On Thursday, October 24, 2013 10:11:47 PM UTC-4, stathisp wrote:
>
> On 25 October 2013 12:31, Craig Weinberg <whats...@gmail.com <javascript:>> 
> wrote: 
>
> >> You could say that human chess players just take in visual data, 
> >> process it in a series of biological relays, then send electrical 
> >> signals to muscles that move the pieces around. This is what an alien 
> >> scientist would observe. That's not thinking! That's not 
> >> understanding! 
> > 
> > 
> > Right, but since we understand that such an alien observation would be 
> in 
> > error, we must give our own experience the benefit of the doubt. 
>
> The alien might be completely confident in his judgement, having a 
> brain made of exotic matter. He would argue that however complex its 
> behaviour, a being made of ordinary matter that evolved naturally 
> could not possibly have an understanding of what it is doing. 
>

Of course, but to make the comparison equivalent, the alien would have to 
live on a planet of organic ice that hosts countless exotic inorganic 
species. He would have to make machines out of low level organic matter. 
Would he have a poetry that is made of math and a math that was made of art?
 

> > The 
> > computer does not deserve any such benefit of the doubt, since there is 
> no 
> > question that it has been assembled intentionally from controllable 
> parts. 
> > When we see a ventriloquist with a dummy, we do not entertain seriously 
> that 
> > we could be mistaken about which one is really the ventriloquist, or 
> whether 
> > they are equivalent to each other. 
>
> But if the dummy is autonomous and apparently just as smart as the 
> ventriloquist many of us would reconsider. 
>

It's easy enough to make the dummy appear autonomous.  If the dummy had a 
simple memory storage that recorded its movements, the ventriloquist could 
put servos in the dummy and memorize the playback so that he could recreate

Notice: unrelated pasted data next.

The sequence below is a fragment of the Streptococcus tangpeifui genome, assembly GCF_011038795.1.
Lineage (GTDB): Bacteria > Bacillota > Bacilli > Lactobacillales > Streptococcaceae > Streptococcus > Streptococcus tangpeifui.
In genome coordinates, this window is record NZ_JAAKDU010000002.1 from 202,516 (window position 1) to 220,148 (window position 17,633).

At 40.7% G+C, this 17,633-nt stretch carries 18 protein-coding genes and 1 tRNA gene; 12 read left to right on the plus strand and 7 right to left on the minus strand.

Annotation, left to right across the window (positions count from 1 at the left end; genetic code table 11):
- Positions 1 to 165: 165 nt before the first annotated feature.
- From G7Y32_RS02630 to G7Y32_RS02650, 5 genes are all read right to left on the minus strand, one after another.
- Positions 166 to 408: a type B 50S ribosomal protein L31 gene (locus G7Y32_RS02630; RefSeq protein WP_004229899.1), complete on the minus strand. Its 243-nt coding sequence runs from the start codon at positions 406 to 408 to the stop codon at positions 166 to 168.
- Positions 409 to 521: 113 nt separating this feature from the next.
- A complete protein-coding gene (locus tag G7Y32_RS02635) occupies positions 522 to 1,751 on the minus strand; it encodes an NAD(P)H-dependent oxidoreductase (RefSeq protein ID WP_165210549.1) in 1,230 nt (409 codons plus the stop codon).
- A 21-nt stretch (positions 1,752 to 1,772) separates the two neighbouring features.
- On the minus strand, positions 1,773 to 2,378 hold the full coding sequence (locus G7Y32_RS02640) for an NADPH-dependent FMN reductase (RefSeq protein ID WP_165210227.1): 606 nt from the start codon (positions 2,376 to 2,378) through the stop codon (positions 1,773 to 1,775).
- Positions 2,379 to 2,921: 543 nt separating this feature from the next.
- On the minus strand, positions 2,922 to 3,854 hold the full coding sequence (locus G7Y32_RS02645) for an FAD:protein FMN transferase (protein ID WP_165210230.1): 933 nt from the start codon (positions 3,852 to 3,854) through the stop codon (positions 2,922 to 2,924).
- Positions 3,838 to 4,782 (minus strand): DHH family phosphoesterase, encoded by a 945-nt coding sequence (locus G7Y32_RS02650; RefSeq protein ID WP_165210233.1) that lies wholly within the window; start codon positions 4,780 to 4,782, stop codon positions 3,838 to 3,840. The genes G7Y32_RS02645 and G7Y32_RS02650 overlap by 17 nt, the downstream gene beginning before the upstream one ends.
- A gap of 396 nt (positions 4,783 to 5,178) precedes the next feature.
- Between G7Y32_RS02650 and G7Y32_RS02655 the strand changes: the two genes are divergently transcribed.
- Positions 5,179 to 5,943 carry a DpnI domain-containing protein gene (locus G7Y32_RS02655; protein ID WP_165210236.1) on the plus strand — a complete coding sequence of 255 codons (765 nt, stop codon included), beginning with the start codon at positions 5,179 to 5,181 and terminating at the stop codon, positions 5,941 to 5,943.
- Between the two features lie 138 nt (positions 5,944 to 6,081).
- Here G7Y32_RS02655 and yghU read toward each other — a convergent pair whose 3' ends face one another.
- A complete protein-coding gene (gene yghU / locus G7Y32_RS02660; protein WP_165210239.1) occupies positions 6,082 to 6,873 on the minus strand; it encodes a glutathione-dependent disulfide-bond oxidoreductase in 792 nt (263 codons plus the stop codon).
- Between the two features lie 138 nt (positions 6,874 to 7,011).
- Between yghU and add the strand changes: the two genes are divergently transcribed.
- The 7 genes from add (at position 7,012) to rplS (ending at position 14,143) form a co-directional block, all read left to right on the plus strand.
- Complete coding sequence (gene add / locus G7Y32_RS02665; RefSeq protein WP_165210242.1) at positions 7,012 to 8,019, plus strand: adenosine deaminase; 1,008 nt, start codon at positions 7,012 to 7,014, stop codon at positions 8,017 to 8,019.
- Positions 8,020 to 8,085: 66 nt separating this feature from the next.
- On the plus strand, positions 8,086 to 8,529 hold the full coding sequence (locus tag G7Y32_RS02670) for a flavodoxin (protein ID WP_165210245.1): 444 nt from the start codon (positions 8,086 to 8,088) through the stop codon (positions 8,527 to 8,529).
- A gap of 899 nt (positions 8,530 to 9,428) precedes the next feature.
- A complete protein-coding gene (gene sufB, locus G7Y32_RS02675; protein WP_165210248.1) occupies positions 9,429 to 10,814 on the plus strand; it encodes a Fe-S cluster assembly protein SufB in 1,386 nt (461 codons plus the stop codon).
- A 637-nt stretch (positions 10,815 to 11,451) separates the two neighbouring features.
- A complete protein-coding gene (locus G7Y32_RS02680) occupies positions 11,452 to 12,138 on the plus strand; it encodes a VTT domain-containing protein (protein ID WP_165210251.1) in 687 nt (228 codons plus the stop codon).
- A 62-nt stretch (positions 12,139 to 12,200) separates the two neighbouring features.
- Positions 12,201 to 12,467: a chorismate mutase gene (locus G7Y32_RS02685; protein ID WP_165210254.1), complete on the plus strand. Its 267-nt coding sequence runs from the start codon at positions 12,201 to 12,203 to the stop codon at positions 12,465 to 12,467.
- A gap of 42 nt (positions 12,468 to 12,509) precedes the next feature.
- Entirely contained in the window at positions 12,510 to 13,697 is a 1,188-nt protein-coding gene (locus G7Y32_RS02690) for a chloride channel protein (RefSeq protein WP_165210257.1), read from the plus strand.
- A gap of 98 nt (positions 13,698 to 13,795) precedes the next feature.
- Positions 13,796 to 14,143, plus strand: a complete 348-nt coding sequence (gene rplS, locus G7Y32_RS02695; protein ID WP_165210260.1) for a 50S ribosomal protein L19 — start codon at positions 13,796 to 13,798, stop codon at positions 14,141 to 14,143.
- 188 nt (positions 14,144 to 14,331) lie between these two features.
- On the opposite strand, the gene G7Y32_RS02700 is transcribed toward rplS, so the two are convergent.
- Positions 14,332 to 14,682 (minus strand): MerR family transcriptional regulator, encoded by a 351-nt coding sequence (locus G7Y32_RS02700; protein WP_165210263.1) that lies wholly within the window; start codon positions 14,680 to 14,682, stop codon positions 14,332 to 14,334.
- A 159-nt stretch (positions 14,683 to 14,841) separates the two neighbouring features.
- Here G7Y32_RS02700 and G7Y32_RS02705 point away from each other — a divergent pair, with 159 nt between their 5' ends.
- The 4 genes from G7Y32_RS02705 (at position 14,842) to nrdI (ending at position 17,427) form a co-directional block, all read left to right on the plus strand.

the show from across the room. Would that make the dummy suddenly smarter 
then the ventriloquist, especially since the ventriloquist is following the 
dummy's lead?

 

>
> > Looking at natural presences, like atoms or galaxies, the scope of their 
> > persistence is well beyond any human relation so they do deserve the 
> benefit 
> > of the doubt. We have no reason to believe that they were assembled by 
> > anything other than themselves. The fact that we are made of atoms and 
> atoms 
> > are made from stars is another point in their favor, whereas no living 
> > organism that we have encountered is made of inorganic atoms, or of pure 
> > mathematics, or can survive by consuming only inorganic atoms or 
> > mathematics. 
>
> There is no logical reason why something that is inorganic or did not 
> arise spontaneously or eats inoragnic matter cannot be conscious. It's 
> just something you have made up. 
>

It has nothing to do with logic, it has to do with history. The universe 
made it up, I didn't. The fact is that no organism can live without 
consuming organic matter. Until we find a species that needs no water, the 
idea that there can possibly be such a species remains a hypothesis, just 
as the idea that Shakespeare could have been just as great as a plumber 
instead.

Craig
 

>
>
> -- 
> Stathis Papaioannou 
>

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